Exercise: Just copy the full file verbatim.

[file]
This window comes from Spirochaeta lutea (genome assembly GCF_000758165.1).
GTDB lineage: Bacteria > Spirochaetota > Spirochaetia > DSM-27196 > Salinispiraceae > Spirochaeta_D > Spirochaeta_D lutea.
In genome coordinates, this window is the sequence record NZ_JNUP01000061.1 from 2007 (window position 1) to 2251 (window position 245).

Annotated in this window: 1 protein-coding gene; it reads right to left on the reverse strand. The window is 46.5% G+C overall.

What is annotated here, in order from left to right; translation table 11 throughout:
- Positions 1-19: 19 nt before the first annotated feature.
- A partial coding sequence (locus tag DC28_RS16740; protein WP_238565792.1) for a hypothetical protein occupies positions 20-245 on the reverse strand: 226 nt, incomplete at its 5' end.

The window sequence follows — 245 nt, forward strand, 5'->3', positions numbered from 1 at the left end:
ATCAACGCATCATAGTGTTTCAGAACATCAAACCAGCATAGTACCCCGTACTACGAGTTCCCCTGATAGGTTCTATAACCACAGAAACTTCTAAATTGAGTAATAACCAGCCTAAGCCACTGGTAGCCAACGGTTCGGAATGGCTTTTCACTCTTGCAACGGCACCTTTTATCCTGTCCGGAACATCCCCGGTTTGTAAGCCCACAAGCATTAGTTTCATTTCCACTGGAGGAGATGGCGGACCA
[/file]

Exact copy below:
This window comes from Spirochaeta lutea (genome assembly GCF_000758165.1).
GTDB lineage: Bacteria > Spirochaetota > Spirochaetia > DSM-27196 > Salinispiraceae > Spirochaeta_D > Spirochaeta_D lutea.
In genome coordinates, this window is the sequence record NZ_JNUP01000061.1 from 2007 (window position 1) to 2251 (window position 245).

Annotated in this window: 1 protein-coding gene; it reads right to left on the reverse strand. The window is 46.5% G+C overall.

What is annotated here, in order from left to right; translation table 11 throughout:
- Positions 1-19: 19 nt before the first annotated feature.
- A partial coding sequence (locus tag DC28_RS16740; protein WP_238565792.1) for a hypothetical protein occupies positions 20-245 on the reverse strand: 226 nt, incomplete at its 5' end.

The window sequence follows — 245 nt, forward strand, 5'->3', positions numbered from 1 at the left end:
ATCAACGCATCATAGTGTTTCAGAACATCAAACCAGCATAGTACCCCGTACTACGAGTTCCCCTGATAGGTTCTATAACCACAGAAACTTCTAAATTGAGTAATAACCAGCCTAAGCCACTGGTAGCCAACGGTTCGGAATGGCTTTTCACTCTTGCAACGGCACCTTTTATCCTGTCCGGAACATCCCCGGTTTGTAAGCCCACAAGCATTAGTTTCATTTCCACTGGAGGAGATGGCGGACCA